Complementary therapies are alternative medicines are treatments that fall outside of mainstream healthcare. Complementary therapy is known by many different terms, including alternative therapy, alternative medicine, holistic therapy and traditional medicine. These medicines and treatments range from acupuncture and homeopathy to aromatherapy, meditation and colonic irrigation. There are many reasons why people choose to use complementary therapies. Some people find they help them cope with the stresses caused by diseases such as cancer and its treatments. Many therapies are relaxing, and may lift your spirits when you aren’t feeling your best. Complementary therapies tend to share a few core beliefs, this includes:
Illness occurs if the body is out of balance.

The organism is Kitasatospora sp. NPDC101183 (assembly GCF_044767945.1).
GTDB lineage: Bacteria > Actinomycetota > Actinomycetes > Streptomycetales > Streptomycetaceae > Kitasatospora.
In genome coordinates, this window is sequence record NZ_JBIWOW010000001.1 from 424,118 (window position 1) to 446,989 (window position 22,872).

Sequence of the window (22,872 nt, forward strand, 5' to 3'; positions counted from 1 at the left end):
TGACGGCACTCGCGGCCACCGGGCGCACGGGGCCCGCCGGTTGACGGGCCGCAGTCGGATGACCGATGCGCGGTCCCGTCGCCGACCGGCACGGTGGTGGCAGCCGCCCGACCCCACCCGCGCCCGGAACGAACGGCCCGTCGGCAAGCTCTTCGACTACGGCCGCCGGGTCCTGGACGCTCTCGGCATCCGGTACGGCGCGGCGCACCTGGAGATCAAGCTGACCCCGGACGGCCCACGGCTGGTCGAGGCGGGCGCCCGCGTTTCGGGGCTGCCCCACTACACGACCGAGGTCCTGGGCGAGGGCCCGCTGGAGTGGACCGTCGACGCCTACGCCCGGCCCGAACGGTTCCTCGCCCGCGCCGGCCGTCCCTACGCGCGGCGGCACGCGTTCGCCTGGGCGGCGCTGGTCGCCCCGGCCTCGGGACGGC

The body can heal itself and maintain a healthy state if given the right conditions.
The whole person should be treated, not just the disease or the symptoms.
The gentlest therapies must be tried first before harsher ones.
Complementary and alternative approaches share a belief in the body's ability to heal itself. Some of them use an understanding of the working of the body, which is not studied by practitioners of conventional medicine, based on Eastern understandings of energy meridians and fields.
Special laws that ensure that practitioners are properly qualified, and adhere to certain standards or codes of practice regulate complementary therapies. One of these regulators is The General Regulatory Council for Complementary Therapies. Its purpose is to protect the public by promoting and enforcing high standards of education, performance and conduct amongst practitioners of Complementary and Alternative Medicine.
“It was very important for me to feel I was actively doing something to make myself as prepared as I could be for the treatment.” - John